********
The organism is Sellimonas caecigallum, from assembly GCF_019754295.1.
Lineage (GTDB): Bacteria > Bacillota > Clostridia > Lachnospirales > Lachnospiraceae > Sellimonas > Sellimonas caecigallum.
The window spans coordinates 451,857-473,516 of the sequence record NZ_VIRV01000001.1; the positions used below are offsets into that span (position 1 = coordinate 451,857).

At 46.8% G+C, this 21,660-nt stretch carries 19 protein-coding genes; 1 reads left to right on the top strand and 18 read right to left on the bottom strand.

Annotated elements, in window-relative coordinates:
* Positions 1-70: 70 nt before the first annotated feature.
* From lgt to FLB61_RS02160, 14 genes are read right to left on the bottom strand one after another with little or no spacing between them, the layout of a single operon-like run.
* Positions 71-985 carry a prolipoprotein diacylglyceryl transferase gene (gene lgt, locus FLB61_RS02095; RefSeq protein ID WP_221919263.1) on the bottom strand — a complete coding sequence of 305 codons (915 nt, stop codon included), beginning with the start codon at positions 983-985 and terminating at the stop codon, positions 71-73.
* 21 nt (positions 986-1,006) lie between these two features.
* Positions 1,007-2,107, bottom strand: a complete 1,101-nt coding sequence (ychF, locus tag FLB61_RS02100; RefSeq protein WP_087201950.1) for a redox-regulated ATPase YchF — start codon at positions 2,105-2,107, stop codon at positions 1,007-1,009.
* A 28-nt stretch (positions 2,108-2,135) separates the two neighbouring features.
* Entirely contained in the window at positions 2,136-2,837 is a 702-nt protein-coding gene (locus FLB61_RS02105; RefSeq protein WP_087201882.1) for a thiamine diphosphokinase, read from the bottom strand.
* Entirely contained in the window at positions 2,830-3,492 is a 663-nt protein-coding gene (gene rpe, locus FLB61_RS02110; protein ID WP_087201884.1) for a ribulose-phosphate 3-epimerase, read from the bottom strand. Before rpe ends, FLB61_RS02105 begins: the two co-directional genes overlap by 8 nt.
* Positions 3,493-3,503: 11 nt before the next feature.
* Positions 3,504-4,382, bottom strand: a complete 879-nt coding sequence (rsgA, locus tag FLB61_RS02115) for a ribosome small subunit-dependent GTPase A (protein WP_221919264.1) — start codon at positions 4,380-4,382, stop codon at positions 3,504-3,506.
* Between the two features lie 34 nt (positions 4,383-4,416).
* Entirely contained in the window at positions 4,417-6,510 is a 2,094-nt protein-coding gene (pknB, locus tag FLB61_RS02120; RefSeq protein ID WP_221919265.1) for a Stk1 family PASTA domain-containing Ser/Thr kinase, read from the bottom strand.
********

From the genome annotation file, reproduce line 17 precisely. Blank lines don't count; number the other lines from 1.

* Entirely contained in the window at positions 4,417-6,510 is a 2,094-nt protein-coding gene (pknB, locus tag FLB61_RS02120; RefSeq protein ID WP_221919265.1) for a Stk1 family PASTA domain-containing Ser/Thr kinase, read from the bottom strand.